May 6, 2012
SUNDAY FROM MY DESK
Whether it is a building, a piece of jewelry or food on a plate, pure
form has an unmistakable attraction, at least to me. A strong voice and
the focus of the artist, whatever the field, will express the idea in
architecture, design, fashion or music. At the end, it is all about the
shapes and forms and the hand and eye that will bring through their
designs, real beauty. I was wearing these cuffs at a concert in Paris
and everyone has asked to hold and touch them. Today they sit as
sculpture on the desk – to wear or not.
Here a lazy Sunday morning with Blackie playing with Kris’ cuffs.
Kris Ruhs was one of the artists Robert Lee Morris showed for years at
ARTWEAR. Ruhs’ art until he met Morris had been through paper and canvas
works. Morris had a profound influence on his decision to experiment in
ARTWEAR was on West Broadway and was a first stop for me when in
New York. A place of inspiration, attraction and, hopefully, shopping.
The creation of Robert Lee Morris, this generous vision for a place for
artists to show and sell their work has never existed again. From 1977
to 1994 ARTWEAR was the meeting place, a hub of creativity, for the best
jewelry artists: Ted Muehling, Cara Croninger, Kris Ruhs, Tone Vigeland
and others from all over the world to present cutting edge ideas in
design and craft. Robert Lee Morris is a remarkable jeweler himself
who continues to work from his studio in New York.
Here a drawing of one of his pieces from 1976.
When it comes to sculptured cuffs, my first thought goes to
Tone Vigeland. Her jewellery and art work are so pure and perfectly realized.
Here two cuffs from 1989. Recognized as a leading artist in her native
Norway, she started her workshop there in 1961 as a pioneer in hand
working silver. I discovered her works in ARTWEAR when Robert Lee Morris
was giving to artists this incredibly generous showcase.
A pioneer in the use of resin; Croninger is a painter, a sculptor, and a very creative and innovative jeweler. Since 1972 she has been working with abstract and
sculptural shapes and tonalities of material.
Here on the right, a series of her iconic bracelets.
On the left, a picture by Man Ray, 1932.
Cuffs are an important body decoration. From the time of ancient Greece, Egypt or
in the famous Man Ray picture they are art for the body. And today they
can be sculptural architectural pieces like the ones Frank Gehry has
designed exclusively for Tiffany that recall his architecture, or the
iconic sensual “bone” cuff, 1975, also for Tiffany, by legendary designer Elsa Peretti that molds so beautifully to the shape of the wrist.
Here an unexpected sculptural building designed by Frank Gehry for the
Vitra Design Museum outside of Basel, Switzerland. Completed in 1989, the
Vitra showcases an extensive collection of modern furniture from the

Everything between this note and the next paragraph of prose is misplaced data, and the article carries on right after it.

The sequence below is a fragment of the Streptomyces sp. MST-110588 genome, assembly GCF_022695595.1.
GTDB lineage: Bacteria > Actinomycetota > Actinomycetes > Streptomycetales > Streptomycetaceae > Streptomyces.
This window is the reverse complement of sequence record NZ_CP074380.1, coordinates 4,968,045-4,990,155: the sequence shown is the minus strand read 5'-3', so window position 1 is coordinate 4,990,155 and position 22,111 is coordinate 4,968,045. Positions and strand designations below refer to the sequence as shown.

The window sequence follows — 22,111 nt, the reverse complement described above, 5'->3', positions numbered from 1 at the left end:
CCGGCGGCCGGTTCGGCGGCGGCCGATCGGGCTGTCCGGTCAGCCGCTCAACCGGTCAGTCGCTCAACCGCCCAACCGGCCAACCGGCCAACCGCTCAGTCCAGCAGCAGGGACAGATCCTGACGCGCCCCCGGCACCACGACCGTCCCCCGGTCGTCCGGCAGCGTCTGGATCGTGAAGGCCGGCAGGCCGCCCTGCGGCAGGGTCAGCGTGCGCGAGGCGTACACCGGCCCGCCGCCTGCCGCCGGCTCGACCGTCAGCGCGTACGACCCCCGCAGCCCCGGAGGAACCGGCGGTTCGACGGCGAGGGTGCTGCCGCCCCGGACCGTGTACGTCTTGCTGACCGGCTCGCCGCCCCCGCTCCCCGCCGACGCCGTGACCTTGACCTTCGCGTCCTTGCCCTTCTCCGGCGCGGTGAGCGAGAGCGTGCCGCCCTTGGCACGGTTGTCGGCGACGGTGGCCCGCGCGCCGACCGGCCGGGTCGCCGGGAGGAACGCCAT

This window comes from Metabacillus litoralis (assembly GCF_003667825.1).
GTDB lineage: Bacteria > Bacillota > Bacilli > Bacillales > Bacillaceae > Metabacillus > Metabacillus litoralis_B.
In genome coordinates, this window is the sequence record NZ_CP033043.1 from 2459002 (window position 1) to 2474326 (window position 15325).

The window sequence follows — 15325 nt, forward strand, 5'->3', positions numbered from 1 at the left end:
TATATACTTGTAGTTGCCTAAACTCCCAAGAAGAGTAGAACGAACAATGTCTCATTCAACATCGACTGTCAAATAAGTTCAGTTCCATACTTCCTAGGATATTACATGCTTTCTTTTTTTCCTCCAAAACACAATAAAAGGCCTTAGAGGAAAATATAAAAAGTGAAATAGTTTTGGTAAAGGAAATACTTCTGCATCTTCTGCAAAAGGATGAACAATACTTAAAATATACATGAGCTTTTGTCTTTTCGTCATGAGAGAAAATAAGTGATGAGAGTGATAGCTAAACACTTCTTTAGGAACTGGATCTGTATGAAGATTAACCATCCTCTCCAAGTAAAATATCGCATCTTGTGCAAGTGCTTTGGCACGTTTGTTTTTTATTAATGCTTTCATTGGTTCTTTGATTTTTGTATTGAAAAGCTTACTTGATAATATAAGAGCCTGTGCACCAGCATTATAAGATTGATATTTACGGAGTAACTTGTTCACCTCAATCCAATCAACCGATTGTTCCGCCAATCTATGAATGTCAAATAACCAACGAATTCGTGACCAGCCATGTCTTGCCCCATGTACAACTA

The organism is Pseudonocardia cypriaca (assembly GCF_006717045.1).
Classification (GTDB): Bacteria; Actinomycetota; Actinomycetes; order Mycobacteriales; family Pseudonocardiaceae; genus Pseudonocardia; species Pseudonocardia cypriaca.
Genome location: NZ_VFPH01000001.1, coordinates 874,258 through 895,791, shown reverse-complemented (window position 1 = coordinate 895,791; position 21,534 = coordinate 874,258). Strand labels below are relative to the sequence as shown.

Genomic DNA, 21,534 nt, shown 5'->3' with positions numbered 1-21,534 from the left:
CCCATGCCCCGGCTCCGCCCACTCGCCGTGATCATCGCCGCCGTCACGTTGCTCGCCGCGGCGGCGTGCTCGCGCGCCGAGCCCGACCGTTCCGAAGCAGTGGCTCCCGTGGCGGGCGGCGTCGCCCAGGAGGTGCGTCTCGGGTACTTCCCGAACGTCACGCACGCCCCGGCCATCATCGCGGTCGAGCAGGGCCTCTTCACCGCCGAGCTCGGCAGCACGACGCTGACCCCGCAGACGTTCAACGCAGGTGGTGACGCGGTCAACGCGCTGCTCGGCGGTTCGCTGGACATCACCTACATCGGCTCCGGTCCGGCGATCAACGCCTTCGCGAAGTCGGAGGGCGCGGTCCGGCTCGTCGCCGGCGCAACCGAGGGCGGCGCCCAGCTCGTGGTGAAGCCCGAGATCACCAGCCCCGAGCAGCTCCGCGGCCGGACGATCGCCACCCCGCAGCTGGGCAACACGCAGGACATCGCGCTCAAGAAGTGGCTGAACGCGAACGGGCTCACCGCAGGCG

beginning of the 19th Century to the present as well as a campus of
buildings by some of the world’s leading architects. Superbly designed
structures for the world’s most excellent design collections – which
makes for all the visitors and any student in design Weil Am Rhein
a true destination.
Frank Gehry has envisioned a project as unusual as his amazing sail building,
here, the Walt Disney Concert Hall in Los Angeles.
Always exploring across all boundaries, Gehry has conceived a project of three Mozart operas to be designed by three architects and all directed by Gustavo Dudamel, the Principal Conductor of the Los Angeles Philharmonic.
Gehry himself does the first, Don Giovanni. This opens on May 18th.
He has chosen Rodarte to create the costumes to complement this unique
visual picture which Dudamel will conduct.
The other two operas are now in development and will also draw as much attention.
The collaboration to make Gehry’s vision even more memorable with his
sets for Don Giovanni will come from the costumes of the Rodarte sisters,
Kate and Laura Mulleavy. Long fantastical gowns but also menswear for
both the master and his ever watchful servant Leporello. Here is one of
their already published creations. I look forward to seeing what are now
very closely guarded costume designs from two of the best fashion
designers with a unique eye and a strong personality.
I am still in the reverie of an evening of music. Thursday in Paris
listening to Gustavo Dudamel conduct the Berliner Philharmonic in the
Salle Pleyel was a rare privilege. One of the most acclaimed conductors
now in the world, the passion of his work and his personal charisma are a
force of energy that still resonates with me. There is nothing quite
like the effect of music on the mind and heart.
The Salle Pleyel and its beautiful Art Deco hall was built by the Pleyel
piano company in Paris in 1927. Since 1827 they had made pianos for the
greatest pianists – Chopin and Debussy up to the modernists Ravel and
Stravinsky, who played here in this perfect acoustically designed space.
Even the applause of the enthusiastic audience was music at the end of
this amazing evening with a master of form and space.